MS. REBECCA SHEIR
I'm Rebecca Sheir and you're listening to "Metro Connection." Today we're talking about invention and innovation and earlier in the show, we heard about a particular innovation that's causing quite a stir and quite a bit of drama, the electric car.
Well, you have to watch out for the arrows of righteous indignation.
Pioneers often get arrows in their butt, is that what you're saying Dave?
But as far as D.C. actor, Marcus Kyd, is concerned...
MR. MARCUS KYD
People stuck in their cars and so much stuff happens in your car...
Pretty much all cars.
...and it gets so intense because you're right next to each other and you can't escape each other...
...this is perfect drama.
I mean, really dramatic.
And it will be cheap to produce.
Which is why Taffety Punk, the theatre company Marcus helped found in 2004 is presenting "The Car Plays." Three one-act plays about, well...
People in a car.
Hence the whole cheap to produce thing.
As you can see the set here is two chairs.
Here, by the way, is the Capitol Hill Arts Workshop in Southeast D.C. where I recently dropped in on a rehearsal for one of "The Car Plays," Buggy and Tyler.
You know why all those women want to hang out with me? I don't make adjustments. You might learn something.
What? Like how to be less of a (unintelligible)
What the hell was that?
I don't know. I didn't see it. It didn't sound good, though, did it?
Do you think the tire's flat?
Well, see if you can lean out and look.
It's pitch dark out.
Does it sound like the tire's flat?
That's Eric Messener as Buggy and Jason Latt as Tyler. The play is the brainchild of Taffety Punk's new resident playwright...
As the resident playwright, what does that mean exactly?
MR. GWYDION SUILEBHAN
We're figuring that out. We've worked together for a long time, we have a good relationship and we're going to figure out stuff to do together.
Yes, you know, I mean, I wanted Gwydion to feel good about showing us new stuff because we can mess around and we can jam on these things and if we find one we like, like this, we'll put it up.
And that whole idea of messing around, of jamming, is what Taffety Punk is all about. Mainly, Marcus Kyd says, because you just don't see enough of that kind of thing these days in American theatre.
As much possible we wanted to be about the artists because we feel like American theatre is using artists but they're migrant workers as opposed to the artist coming up with the work and deciding what they want to do. So this is very much an artist-driven company.
And those artists have talents that are all over the map. you've got your highly trained classical artists...
Highly trained movement artists.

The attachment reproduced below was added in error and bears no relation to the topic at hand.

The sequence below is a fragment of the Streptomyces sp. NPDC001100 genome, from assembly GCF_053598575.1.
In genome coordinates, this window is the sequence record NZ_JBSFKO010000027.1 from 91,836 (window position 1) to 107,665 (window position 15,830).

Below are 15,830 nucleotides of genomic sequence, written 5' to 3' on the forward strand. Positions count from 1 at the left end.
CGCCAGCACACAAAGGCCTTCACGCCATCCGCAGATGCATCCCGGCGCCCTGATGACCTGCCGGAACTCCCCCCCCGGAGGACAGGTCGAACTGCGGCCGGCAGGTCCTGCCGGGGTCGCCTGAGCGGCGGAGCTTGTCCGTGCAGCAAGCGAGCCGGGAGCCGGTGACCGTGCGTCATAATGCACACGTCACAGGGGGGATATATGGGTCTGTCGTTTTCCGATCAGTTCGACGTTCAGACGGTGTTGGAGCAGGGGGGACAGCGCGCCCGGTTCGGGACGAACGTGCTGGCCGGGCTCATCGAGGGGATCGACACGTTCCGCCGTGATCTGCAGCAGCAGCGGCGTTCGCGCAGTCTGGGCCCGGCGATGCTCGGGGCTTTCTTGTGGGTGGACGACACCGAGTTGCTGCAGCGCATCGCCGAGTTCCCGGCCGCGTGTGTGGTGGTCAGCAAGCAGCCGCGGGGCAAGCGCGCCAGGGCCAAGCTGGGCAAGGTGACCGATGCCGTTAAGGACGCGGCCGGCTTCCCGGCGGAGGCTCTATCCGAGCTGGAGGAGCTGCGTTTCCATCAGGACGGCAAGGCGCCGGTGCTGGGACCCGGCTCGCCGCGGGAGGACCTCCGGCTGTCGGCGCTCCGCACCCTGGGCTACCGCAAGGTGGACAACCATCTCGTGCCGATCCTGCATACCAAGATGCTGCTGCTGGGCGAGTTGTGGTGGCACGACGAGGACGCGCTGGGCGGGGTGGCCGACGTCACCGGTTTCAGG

…you've got your musicians, your dancers...
Any number of skills that, you know, in the professional world, when we get cast very often it's just walking around furniture and talking.
But not in Taffety Punk show. I mean, yes, obviously they do do straight plays.
But sometimes they do massive, all-out rock concerts.
Sometimes we just do dance concerts.
And Marcus says, if they happen to be in the mood...
Sometimes we get them all in at once.
But here's the thing, and how's this for innovation, whatever Taffety Punk is doing it makes one promise to its audience, no ticket...
How much are tickets?
...ever costs more than...
For everybody, all the time?
Everybody, all the time. We feel like the theatre's abandoning most of the country by charging too much money. So we don't ever want somebody not to come because of that.
Marcus says they rely on donations.
Most of our donations come in the $25 variety. Occasionally, we get a nice, big $1,000 check and that's wonderful.
And they split each performance's proceeds with the actors.
So all the money just keeps circulating in the pool.
But with tickets at $10...
And that's if we're charging. So very often we do stuff for free.
They have to be pretty smart about their budget, pretty inventive, if you will when putting on a show. I mean, sure some of those rock and dance concerts can be really spectacular but as playwright Gwydion Suilebhan puts it...
We're the exact opposite of the $65 million Spiderman.
In other words, no big expensive spectacles.
No offense to Julie Taymor or the folks working on that but how many of these shows could you make for one Spiderman?
And Taffety Punk's low budget, artist-driven model?
It's less institutionalized, more responsive to audiences and what they're interested in seeing and in breaking down the barriers that keep audiences from seeing theatre.
Is something both Gwydion and Marcus say they're thrilled to be seeing a lot more of around Washington these days.
You could see Faction of Fools do like pure comedic del arte or Happenstance do their strange dance mime steam punk and you could see us do our weird punk rock thing.
In fact, says Marcus, in a way the local theatre scene is sort of, kind of like, the 80's punk scene.
You know, all the punk bands in the 80's weren't on the radio. You had to actually go and find them out but they're out there. So go and find out these groups, you know.
And while we're talking punk, perhaps some of you have been curious about another Taffety Punk innovation, I know I was.
How did you come up with the name?
Taffety Punk came from Shakespeare. Its "All's Well That Ends Well." One of the clowns says something like, "A French crown for your taffety punk." And I was excited at the time, being an old punk rocker that punk was a word that was that old and then it also meant a well-dressed whore, which I think every actor, at some point, feels like. So I was, like, this is it, this is our name.
"The Car Plays" opens this weekend at the Capitol Hill Arts Workshop. For more on the show and on Taffety Punk Theatre Company, visit our website, metroconnection.org.
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